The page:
Decent working environment key to quality journalism: IFJ

2018/05/11 21:48:02 fontsize-small fontsize-default fontsize-big
IFJ President Philippe Leruth

IFJ President Philippe Leruth

Taipei, May 11 (CNA) A decent working environment, in which journalists are free from editorial interference and fake news production, is fundamental to maintaining quality journalism, International Federation of Journalists (IFJ) officials said in Taipei on Friday.

"Press freedom cannot be (achieved) if you don't defend the working conditions of journalists," IFJ President Philippe Leruth said ahead of the organization's two-day annual general meeting starting Saturday.

The fact that press freedom in some media is subject to its ownership must be changed, Leruth said, giving as an example the group resignation of journalists from a newspaper in Cambodia.

Thirteen journalists resigned from Cambodia's Phnom Penh Post to protest perceived interference of independent reporting after the English-language newspaper was sold to a Malaysian investor.

According to The Economist, the Post's new owner, Sivakumar Ganapathy, is an executive at Asia Public Relations Consultants, a Malaysian firm which once worked on behalf of the Cambodian government.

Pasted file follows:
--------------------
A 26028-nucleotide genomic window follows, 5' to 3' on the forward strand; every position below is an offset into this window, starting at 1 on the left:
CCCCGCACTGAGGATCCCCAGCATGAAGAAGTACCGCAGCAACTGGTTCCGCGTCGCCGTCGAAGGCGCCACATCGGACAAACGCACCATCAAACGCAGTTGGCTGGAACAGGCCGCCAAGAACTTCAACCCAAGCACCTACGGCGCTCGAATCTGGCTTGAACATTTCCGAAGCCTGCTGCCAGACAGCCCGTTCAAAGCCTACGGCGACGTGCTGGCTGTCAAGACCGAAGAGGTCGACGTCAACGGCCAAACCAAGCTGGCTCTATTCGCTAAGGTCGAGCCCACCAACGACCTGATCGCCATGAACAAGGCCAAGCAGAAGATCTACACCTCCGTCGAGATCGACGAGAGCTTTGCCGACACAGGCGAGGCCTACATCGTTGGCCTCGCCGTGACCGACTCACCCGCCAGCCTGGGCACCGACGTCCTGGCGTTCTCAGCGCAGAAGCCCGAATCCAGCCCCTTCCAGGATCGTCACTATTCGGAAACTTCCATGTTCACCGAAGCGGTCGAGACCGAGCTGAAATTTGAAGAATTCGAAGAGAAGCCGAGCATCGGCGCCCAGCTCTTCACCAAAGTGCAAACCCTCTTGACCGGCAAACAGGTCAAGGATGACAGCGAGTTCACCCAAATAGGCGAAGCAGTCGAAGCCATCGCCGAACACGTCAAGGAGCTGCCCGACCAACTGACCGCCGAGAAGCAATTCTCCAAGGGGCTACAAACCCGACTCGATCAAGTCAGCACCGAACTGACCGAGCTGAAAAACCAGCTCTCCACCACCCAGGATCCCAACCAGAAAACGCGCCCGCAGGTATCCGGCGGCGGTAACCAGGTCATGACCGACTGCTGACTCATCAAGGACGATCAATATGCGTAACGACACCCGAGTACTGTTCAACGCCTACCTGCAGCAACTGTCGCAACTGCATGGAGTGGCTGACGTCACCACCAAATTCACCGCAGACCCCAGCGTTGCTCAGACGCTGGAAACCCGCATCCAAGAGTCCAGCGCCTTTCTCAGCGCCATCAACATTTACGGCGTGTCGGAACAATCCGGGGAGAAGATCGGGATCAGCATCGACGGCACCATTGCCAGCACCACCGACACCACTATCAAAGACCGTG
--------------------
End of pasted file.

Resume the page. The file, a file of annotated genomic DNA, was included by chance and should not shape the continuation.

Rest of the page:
On May 7, he demanded that an article about his purchase of the paper be removed from its website. A series of journalists refused, which led to the firing of the editor and the resignation of 13 more staff in protest, it reported.

According to the BBC, the article that the new owner asked to have removed included quotes raising concerns about the new ownership and its ties to the government, which has suppressed press freedom in the country.

Editorial autonomy should be protected, Leruth said, adding that the scope of press freedom has been expanded beyond journalists' personal safety in their quest for the truth to whether they can practice their profession in a proper environment.

IFJ General Secretary Anthony Bellanger said the increasing amount of fake news has also infringed on quality journalism, and to fix that problem, stricter ethics should be followed.

"In the present media landscape where everyone pretends to be a journalist on the Web, the only way for professional journalists to make a difference is to publish checked information," he said.

It will be the first time the IFJ, the world's largest organization of journalists, holds its annual meeting in Taiwan.

Representing around 600,000 members in more than 140 countries across the world, the IFJ meeting will focus on press freedom in the Asia Pacific, according to the event's organizer, the Association of Taiwan Journalists.

(By Lee Hsin-Yin)
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